There are lots of websites from university extension that also have current, safe recipes and instructions. You will find that not all books, and info online contain methods that would be considered safe. All vegetables and meats must be pressure canned in order to keep botulism and other food borne illnesses from growing in the jars. Pickled veggies, fruits, and jams and jellies can be canned in a water bath canner. You should have a local county extension office, listed in your phone book under government agencies,that can also provide you with low cost pamphlets with good recipes. Salsa is a food that may be water bath canned IF you follow a safe, tested recipe, or again, botulism is a real possiblity.
    Your extension office may offer canning lessons for a small fee. That way you could get hands on help.
    I think getting the Ball Blue book and also looking at the websites can give you a good idea of things you may want to can for your family. The newest version has more modern, updated recipes, too. Things like roasted red pepper spread, pecan praline sauce, and mango pineapple relish, etc. You will also be able to find recipes using the foods you listed that you use most of.
  • One more thing I thought of as I was reading over this thread again. There are probably several ladies in your neighborhood or church that can or used to that would be more than willing to help you get started.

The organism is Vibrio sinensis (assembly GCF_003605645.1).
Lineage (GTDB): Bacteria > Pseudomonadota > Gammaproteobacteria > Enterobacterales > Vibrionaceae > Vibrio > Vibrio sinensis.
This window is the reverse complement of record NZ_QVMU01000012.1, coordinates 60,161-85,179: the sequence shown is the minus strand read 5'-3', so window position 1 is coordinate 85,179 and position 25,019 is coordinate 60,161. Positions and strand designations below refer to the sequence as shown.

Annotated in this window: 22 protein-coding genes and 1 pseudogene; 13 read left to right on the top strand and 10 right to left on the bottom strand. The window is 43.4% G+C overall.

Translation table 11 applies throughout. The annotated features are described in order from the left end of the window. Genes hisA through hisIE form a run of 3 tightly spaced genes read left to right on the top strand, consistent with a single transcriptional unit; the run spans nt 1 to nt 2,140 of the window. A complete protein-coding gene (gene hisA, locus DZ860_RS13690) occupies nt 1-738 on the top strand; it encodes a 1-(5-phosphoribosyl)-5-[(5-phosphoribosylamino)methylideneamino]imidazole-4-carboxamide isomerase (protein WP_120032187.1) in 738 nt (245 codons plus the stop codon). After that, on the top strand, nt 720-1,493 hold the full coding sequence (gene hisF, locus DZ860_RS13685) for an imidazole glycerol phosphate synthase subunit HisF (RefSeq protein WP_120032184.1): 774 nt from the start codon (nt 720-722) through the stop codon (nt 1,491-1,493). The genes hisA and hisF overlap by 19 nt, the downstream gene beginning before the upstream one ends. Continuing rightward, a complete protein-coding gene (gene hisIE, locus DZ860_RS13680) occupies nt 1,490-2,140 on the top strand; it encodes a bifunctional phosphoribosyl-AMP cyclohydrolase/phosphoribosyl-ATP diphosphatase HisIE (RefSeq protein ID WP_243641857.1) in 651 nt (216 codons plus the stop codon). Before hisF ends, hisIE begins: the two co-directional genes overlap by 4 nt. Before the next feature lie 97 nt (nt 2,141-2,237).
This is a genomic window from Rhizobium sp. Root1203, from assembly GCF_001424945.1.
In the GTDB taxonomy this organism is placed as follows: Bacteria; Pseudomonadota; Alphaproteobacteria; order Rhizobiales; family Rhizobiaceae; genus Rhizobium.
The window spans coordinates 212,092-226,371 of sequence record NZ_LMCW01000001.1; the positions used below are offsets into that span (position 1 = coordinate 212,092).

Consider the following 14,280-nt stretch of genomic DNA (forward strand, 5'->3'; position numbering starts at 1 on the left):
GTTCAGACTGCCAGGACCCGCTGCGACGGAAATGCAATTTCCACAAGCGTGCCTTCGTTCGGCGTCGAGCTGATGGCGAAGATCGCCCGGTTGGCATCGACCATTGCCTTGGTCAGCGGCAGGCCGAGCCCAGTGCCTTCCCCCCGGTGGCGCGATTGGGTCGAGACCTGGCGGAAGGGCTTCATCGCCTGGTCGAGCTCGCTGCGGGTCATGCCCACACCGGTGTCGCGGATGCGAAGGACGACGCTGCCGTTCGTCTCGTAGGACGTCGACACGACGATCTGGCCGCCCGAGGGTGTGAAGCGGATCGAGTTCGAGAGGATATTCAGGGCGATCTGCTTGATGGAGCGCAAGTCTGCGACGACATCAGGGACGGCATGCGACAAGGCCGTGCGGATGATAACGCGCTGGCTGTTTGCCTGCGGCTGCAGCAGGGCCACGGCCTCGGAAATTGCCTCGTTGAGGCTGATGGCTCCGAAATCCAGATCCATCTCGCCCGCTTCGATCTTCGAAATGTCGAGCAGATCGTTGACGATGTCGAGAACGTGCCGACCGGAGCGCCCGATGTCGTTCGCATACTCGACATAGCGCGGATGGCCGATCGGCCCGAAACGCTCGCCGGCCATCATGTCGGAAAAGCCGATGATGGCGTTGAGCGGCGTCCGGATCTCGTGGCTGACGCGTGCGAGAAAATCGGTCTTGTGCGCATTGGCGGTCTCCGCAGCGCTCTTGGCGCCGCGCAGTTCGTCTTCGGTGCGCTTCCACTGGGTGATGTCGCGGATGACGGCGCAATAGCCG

My mother never let us help, her mother had a friend that was severly burned and scarred when one of the old pressure canners blue up (we're talking back in the 40s). Mom was always scared we'd get burned. Of course canners are much safer now but still follow the directions carefully.
    Anyway, when I decided I wanted to start one of my friends mothers helped me a great deal. She answered questions, gave me advice on what to buy, etc.
    Ask around at church or the library, or even your extension office. Many people with great talents are out there wishing they could share them.
  • Miss Kitty, that is so true. There are ladies who enjoy teaching their skills to others. Often the older ones no longer can and will give you their jars, too.
    That is why I volunteer with my county extension office and also answer questions online about food preservation and food safety. I enjoy it so much.
    Canning gets to be addictive,don't you think? Each year I can at least one new thing. My daughter teases me and says I am getting gourmet on them ! There are so many great canning recipes out there now. The pecan praline sauce is one of my favorites.
    Happy canning to all !